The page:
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Seattle linebacker Bobby Wagner broke a tackle by Vikings quarterback Christian Ponder after picking off his pass Sunday.

JEFF WHEELER • jwheeler@startribune.com,

Mark Craig's 5 Extra Points

  • Article by: MARK CRAIG
  • Star Tribune
  • November 17, 2013 - 11:49 PM

1. Screens give Ponder too much trouble

The Vikings defense was in an early groove at one of the NFL’s toughest venues, giving up 3 yards in eight snaps on Seattle’s first two possessions. The score was tied 3-3 and the Vikings were facing third-and-9 from their 37. A screen to the left was set up nicely for Adrian Peterson. But Christian Ponder overthrew him. The Vikings went three-and-out and the defense was gashed for 78 yards and a touchdown on four plays. Yes, the defense was awful, but on this team, Ponder has to be an extension of the defense. Don’t turn the ball over, make the easy pass to the league MVP, get the likely first down and keep the defense off the field. Ponder did it again in the third quarter, but a catch likely would have resulted in a loss on second-and-long. His next throw should have been intercepted, but Bobby Wagner dropped a ball intended for Joe Webb. And, finally, Ponder’s first interception was thrown right to Wagner.

2. Kick turned the game

Yeah, we know Seahawks coach Pete Carroll said he wasn’t going to put Percy Harvin back at kickoff returner in his first game. But coaches do tend to not tell the whole truth before games. So when Harvin sneaked back to receive a kick with 48 seconds left in the first half, one has to wonder if the Vikings even noticed he was the deep guy. If they didn’t, well, then shame on them. They should have squibbed the ball. Harvin took his first kickoff of the season 58 yards to set up a 46-yard touchdown drive that took just 38 seconds. It was the turning point of the game as Seattle led 24-13 at the half. “We realized he was back there,” Vikings coach Leslie Frazier said. “We thought we could cover the kick. We didn’t, and they ended up with great field position and ended up scoring. Big sequence.”

3. Ponder rolling left bad idea

It’s third-and-1 and the Vikings … have Ponder roll left and bloop a pass to John Carlson? Huh? That’s what the Vikings did while trailing 24-13 early in the third quarter. Rather than hand the ball to Peterson, Ponder rolled left and faced pressure. As he ALWAYS does when he rolls left. Ponder lobbed the ball over the pressure, which allowed the Seattle defense to close in on Carlson, who was dropped for a 1-yard loss. On Seattle’s next possession, the Seahawks faced third-and-2. Offensive coordinator Darrell Bevell went with Marshawn Lynch up the gut. Lynch got 12 yards and the first down.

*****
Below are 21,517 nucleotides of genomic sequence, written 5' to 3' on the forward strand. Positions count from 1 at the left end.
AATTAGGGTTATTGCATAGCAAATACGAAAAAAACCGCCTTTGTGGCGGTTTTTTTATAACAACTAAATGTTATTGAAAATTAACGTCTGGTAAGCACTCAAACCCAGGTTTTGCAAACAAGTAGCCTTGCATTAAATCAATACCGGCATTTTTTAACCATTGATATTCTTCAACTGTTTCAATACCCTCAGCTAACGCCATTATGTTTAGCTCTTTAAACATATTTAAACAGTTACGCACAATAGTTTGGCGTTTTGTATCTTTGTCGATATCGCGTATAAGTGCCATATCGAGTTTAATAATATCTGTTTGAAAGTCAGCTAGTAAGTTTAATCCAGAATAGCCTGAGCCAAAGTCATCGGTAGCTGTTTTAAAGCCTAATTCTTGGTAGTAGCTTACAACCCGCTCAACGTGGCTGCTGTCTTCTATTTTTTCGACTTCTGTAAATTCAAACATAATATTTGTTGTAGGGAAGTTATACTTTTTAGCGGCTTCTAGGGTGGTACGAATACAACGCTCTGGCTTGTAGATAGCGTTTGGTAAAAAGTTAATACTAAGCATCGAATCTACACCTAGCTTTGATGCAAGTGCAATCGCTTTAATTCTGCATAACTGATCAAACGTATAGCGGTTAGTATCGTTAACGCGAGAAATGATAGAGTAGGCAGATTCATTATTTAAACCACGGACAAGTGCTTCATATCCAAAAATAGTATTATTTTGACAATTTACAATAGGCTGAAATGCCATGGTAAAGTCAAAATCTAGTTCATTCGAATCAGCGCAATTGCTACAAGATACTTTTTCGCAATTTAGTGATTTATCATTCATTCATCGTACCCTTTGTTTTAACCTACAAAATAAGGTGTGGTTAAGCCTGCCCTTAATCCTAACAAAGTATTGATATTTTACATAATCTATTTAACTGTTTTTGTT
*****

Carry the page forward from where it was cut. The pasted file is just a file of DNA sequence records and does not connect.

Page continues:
4. Spread it out

The Vikings didn’t dip into their five wide-receiver formation until the Dallas game two weeks ago. One has to wonder, “Uh, why?” Why keep bunching up the offensive formations, which brings even more bodies into the box to stop Peterson? Offensive coordinator Bill Musgrave used it some again in the victory over the Redskins. Musgrave used it again at Seattle, even though he didn’t have Greg Jennings. It still worked well. Ponder seems more confident in the shotgun with the defense spread out. One of Ponder’s throws to Patterson out of the five-wide formation led to a 23-yard pass interference call and a field goal right before halftime.

5. Here’s Harvin

Harvin’s greatest impact was felt on the kickoff right before halftime. But the third-and-10 catch he made — tipping a pass to himself and catching it as he’s falling for a first down in tight coverage — was a glimpse of what he will add to quarterback Russell Wilson, who is 13-0 at home in his first two seasons. Wilson also has 21 victories, one behind Ben Roethlisberger’s mark for most wins in a QB’s first two seasons since 1970. Harvin also forced a pass interference that offset a holding penalty on Seattle in the first half.

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